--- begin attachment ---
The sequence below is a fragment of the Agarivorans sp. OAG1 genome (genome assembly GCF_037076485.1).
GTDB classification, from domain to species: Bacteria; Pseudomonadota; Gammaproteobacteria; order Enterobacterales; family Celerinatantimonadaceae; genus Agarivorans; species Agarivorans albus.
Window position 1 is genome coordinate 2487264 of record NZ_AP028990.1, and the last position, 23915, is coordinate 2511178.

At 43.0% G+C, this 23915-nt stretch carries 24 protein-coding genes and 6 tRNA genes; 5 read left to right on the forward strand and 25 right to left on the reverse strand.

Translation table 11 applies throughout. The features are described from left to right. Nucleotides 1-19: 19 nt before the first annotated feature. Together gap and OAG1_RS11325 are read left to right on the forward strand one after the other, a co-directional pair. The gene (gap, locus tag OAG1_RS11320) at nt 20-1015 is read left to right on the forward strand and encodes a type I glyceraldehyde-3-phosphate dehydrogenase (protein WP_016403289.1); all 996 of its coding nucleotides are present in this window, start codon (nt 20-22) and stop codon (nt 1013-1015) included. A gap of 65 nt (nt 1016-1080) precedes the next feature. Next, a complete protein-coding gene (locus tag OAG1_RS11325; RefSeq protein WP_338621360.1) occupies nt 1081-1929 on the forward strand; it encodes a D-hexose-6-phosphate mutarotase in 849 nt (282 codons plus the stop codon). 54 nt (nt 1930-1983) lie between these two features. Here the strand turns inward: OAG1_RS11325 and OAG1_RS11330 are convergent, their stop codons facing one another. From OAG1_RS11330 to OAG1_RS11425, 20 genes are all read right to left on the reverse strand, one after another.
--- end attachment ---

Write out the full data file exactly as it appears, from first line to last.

The sequence below is a fragment of the Agarivorans sp. OAG1 genome (genome assembly GCF_037076485.1).
GTDB classification, from domain to species: Bacteria; Pseudomonadota; Gammaproteobacteria; order Enterobacterales; family Celerinatantimonadaceae; genus Agarivorans; species Agarivorans albus.
Window position 1 is genome coordinate 2487264 of record NZ_AP028990.1, and the last position, 23915, is coordinate 2511178.

At 43.0% G+C, this 23915-nt stretch carries 24 protein-coding genes and 6 tRNA genes; 5 read left to right on the forward strand and 25 right to left on the reverse strand.

Translation table 11 applies throughout. The features are described from left to right. Nucleotides 1-19: 19 nt before the first annotated feature. Together gap and OAG1_RS11325 are read left to right on the forward strand one after the other, a co-directional pair. The gene (gap, locus tag OAG1_RS11320) at nt 20-1015 is read left to right on the forward strand and encodes a type I glyceraldehyde-3-phosphate dehydrogenase (protein WP_016403289.1); all 996 of its coding nucleotides are present in this window, start codon (nt 20-22) and stop codon (nt 1013-1015) included. A gap of 65 nt (nt 1016-1080) precedes the next feature. Next, a complete protein-coding gene (locus tag OAG1_RS11325; RefSeq protein WP_338621360.1) occupies nt 1081-1929 on the forward strand; it encodes a D-hexose-6-phosphate mutarotase in 849 nt (282 codons plus the stop codon). 54 nt (nt 1930-1983) lie between these two features. Here the strand turns inward: OAG1_RS11325 and OAG1_RS11330 are convergent, their stop codons facing one another. From OAG1_RS11330 to OAG1_RS11425, 20 genes are all read right to left on the reverse strand, one after another.